A mahogany-coloured, sweet and tangy blend of soy, garlic, chilli and spices, hoisin sauce is used in Chinese meat, poultry and shellfish dishes.
An emulsion of egg yolks, lemon juice and hot melted butter, the smooth, rich hollandaise sauce is often an accompaniment to vegetable, fish and egg dishes.
Hominy is dried corn kernels from which the hull and germ have been removed.
A perennial plant originating in eastern and south-eastern Europe, horseradish is cultivated for its tough, twisted root. Horseradish is a member of the mustard family and the root, which is similar in appearance to a parsnip, releases a distinctive aroma when bruised or cut. It has a very hot, peppery flavour that’s more powerful than mustard.
A popular food throughout the Middle East, hummus consists of mashed chickpeas flavoured with lemon juice, garlic and oil.
To extract the flavour from herbs, spices, tea or coffee either by pouring on boiling water and allowing the water to take on the flavours before drinking hot, or by bringing the mixture to the boil and allowing it to cool.
A hot drink made from strong black coffee, sugar and Irish whiskey, topped with fresh whipped cream. It’s served in a warmed Irish coffee glass (tall glass with a handle).
Jambon is French for ham.
Vegetables or citrus zest shredded or cut into thin matchsticks or very fine shreds, often cooked in butter in a covered pan until quite soft and then used as a garnish – especially for soups and consommés. Raw vegetables to be served as hors d’oeuvres can also be cut into julienne.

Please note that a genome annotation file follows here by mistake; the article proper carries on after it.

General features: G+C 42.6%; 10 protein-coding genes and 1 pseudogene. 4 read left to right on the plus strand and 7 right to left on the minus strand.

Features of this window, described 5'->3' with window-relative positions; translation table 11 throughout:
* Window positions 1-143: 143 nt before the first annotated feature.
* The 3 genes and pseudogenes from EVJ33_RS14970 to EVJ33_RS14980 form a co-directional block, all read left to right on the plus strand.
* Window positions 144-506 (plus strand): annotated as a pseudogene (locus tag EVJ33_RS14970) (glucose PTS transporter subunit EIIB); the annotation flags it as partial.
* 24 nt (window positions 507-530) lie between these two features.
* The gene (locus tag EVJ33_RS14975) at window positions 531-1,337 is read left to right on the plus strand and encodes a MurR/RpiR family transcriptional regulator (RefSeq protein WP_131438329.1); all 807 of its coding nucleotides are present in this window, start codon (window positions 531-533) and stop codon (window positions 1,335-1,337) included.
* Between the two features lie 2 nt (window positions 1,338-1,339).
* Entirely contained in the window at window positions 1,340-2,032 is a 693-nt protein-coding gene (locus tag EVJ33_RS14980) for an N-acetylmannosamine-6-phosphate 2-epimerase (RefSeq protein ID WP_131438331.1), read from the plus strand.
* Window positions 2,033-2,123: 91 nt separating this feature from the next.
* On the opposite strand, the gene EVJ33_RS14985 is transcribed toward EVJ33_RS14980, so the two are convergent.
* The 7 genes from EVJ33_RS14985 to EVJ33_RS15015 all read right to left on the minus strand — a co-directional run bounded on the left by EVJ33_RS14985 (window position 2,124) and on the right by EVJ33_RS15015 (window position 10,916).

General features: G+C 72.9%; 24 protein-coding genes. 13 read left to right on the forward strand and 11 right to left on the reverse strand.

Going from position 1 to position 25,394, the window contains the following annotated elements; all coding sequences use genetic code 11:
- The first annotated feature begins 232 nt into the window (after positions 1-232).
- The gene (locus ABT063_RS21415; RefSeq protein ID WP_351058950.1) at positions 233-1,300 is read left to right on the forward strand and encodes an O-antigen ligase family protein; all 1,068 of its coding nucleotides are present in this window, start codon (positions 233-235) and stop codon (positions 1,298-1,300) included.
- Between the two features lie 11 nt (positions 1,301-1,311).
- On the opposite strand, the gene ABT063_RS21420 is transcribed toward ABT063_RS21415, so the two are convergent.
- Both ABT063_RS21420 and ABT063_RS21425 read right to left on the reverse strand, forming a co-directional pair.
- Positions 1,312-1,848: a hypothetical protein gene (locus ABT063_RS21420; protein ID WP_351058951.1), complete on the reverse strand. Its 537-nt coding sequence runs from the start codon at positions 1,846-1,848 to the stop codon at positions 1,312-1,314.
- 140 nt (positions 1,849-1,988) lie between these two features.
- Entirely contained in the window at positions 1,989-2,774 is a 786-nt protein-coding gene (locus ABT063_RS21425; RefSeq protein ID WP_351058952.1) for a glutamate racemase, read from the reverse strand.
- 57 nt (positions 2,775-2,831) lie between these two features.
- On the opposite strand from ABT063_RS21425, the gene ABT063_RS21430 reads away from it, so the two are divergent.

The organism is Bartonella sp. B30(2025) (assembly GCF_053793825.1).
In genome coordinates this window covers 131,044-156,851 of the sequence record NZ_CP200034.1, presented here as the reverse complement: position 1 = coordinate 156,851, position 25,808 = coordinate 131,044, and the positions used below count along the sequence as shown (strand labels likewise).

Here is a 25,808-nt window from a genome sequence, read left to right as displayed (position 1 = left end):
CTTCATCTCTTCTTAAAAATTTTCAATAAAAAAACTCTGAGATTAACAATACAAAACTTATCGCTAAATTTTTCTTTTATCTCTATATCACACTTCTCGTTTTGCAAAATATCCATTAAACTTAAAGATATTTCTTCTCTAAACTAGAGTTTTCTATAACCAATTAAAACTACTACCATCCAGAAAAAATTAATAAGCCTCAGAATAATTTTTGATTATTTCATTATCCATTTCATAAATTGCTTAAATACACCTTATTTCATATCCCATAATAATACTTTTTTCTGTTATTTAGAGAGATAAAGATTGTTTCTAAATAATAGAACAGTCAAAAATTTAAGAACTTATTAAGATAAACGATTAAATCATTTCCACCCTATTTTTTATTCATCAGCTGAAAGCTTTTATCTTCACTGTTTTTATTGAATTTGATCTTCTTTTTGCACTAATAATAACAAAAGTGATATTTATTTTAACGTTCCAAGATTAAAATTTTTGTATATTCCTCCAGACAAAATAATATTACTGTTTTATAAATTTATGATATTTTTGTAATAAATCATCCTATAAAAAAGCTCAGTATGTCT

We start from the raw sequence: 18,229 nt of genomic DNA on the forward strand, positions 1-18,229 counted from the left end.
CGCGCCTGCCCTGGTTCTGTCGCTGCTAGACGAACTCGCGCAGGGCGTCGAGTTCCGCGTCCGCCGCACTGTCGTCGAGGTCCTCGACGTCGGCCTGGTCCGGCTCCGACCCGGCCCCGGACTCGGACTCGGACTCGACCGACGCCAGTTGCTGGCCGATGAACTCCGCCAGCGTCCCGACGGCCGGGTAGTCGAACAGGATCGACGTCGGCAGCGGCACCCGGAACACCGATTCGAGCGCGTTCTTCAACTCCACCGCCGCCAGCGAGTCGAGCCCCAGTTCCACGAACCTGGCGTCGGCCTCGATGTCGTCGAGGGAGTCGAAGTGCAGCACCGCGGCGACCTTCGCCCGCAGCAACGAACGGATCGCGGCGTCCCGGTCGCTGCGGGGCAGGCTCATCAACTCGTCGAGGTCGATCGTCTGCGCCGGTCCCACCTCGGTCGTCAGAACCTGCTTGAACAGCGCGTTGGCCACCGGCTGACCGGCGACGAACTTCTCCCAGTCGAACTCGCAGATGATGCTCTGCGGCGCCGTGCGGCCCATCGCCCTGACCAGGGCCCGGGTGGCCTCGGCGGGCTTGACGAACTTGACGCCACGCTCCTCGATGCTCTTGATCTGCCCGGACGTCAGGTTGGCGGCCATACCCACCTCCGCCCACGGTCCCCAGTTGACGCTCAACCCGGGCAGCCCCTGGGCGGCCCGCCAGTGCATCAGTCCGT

French for juice, jus also refers to the un-thickened juices from a piece of roasted meat.
Kaffir lime is a type of tree bearing dark green leaves used in cooking, as well as small, bright green, wrinkled-looking citrus fruit.
Greek, almond-shaped, black olives harvested fully ripe and brine-cured – with a rich and fruity flavour.
The kasseri cheese is sharp, salty and hard, except when flamed in brandy (as in Saganaki).
Kedgeree is a traditional British breakfast dish that originates in India. The British version is different from the Indian version and is made with rice, cooked and flaked smoked haddock, hard-boiled eggs, garam masala and turmeric – which gives the dish its characteristic sunshine-yellow colour.
A baked pudding made with potatoes or noodles, and sometimes meat and vegetables, kugel is usually served on the Jewish Sabbath.
Langoustine is French for prawn, and the term is worldwide generally used for lobster. Langoustines are delicious boiled or grilled – served with fresh mayonnaise, lemon juice and fresh bread.
A main ingredient in Thai and South-east Asian cuisines, lemongrass is a pale green stalk that can be used fresh, dried or powdered to impart its lemon flavour to sweet or savoury dishes. If used whole, the lemongrass pieces are always removed from the dish before serving, but some recipes use it finely chopped or pounded into a paste.
A small light biscuit, crunchy on the outside and soft on the inside, macaroons are made with ground almonds, sugar and egg whites. Sometimes flavoured with additional ingredients such as coffee, chocolate, nuts or fruit, macaroons are particularly good made with freshly ground blanched almonds.
Buttery French sponge cakes traditionally baked in scallop-shaped Madeleine moulds, Madeleines are made with sugar, flour, melted butter and eggs – often flavoured wit lemon and almonds. The English version is typically baked in dariole moulds and topped with jam, desiccated coconut or icing sugar.